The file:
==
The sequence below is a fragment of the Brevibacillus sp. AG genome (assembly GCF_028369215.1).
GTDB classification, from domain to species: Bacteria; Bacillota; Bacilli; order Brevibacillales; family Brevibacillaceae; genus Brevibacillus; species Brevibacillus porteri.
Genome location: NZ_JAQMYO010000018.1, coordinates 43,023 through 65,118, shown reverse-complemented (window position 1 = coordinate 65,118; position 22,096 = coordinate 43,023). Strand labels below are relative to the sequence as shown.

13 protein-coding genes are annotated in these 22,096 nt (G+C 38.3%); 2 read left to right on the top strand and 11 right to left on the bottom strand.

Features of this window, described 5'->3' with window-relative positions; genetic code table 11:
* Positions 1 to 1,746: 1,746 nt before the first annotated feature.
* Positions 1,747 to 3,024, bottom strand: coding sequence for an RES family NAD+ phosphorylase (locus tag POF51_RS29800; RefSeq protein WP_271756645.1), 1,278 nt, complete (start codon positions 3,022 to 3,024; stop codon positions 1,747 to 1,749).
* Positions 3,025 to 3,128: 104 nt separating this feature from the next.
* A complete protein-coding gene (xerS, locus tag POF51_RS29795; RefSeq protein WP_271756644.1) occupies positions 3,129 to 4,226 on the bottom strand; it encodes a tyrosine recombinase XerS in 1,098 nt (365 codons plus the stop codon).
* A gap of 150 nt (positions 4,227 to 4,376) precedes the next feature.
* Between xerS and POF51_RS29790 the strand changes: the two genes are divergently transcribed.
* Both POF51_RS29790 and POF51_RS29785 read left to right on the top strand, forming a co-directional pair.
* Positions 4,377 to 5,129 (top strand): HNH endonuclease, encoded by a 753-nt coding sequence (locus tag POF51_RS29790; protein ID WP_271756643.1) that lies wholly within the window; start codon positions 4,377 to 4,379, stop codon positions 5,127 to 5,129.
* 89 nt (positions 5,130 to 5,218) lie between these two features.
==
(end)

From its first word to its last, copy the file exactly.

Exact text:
The sequence below is a fragment of the Brevibacillus sp. AG genome (assembly GCF_028369215.1).
GTDB classification, from domain to species: Bacteria; Bacillota; Bacilli; order Brevibacillales; family Brevibacillaceae; genus Brevibacillus; species Brevibacillus porteri.
Genome location: NZ_JAQMYO010000018.1, coordinates 43,023 through 65,118, shown reverse-complemented (window position 1 = coordinate 65,118; position 22,096 = coordinate 43,023). Strand labels below are relative to the sequence as shown.

13 protein-coding genes are annotated in these 22,096 nt (G+C 38.3%); 2 read left to right on the top strand and 11 right to left on the bottom strand.

Features of this window, described 5'->3' with window-relative positions; genetic code table 11:
* Positions 1 to 1,746: 1,746 nt before the first annotated feature.
* Positions 1,747 to 3,024, bottom strand: coding sequence for an RES family NAD+ phosphorylase (locus tag POF51_RS29800; RefSeq protein WP_271756645.1), 1,278 nt, complete (start codon positions 3,022 to 3,024; stop codon positions 1,747 to 1,749).
* Positions 3,025 to 3,128: 104 nt separating this feature from the next.
* A complete protein-coding gene (xerS, locus tag POF51_RS29795; RefSeq protein WP_271756644.1) occupies positions 3,129 to 4,226 on the bottom strand; it encodes a tyrosine recombinase XerS in 1,098 nt (365 codons plus the stop codon).
* A gap of 150 nt (positions 4,227 to 4,376) precedes the next feature.
* Between xerS and POF51_RS29790 the strand changes: the two genes are divergently transcribed.
* Both POF51_RS29790 and POF51_RS29785 read left to right on the top strand, forming a co-directional pair.
* Positions 4,377 to 5,129 (top strand): HNH endonuclease, encoded by a 753-nt coding sequence (locus tag POF51_RS29790; protein ID WP_271756643.1) that lies wholly within the window; start codon positions 4,377 to 4,379, stop codon positions 5,127 to 5,129.
* 89 nt (positions 5,130 to 5,218) lie between these two features.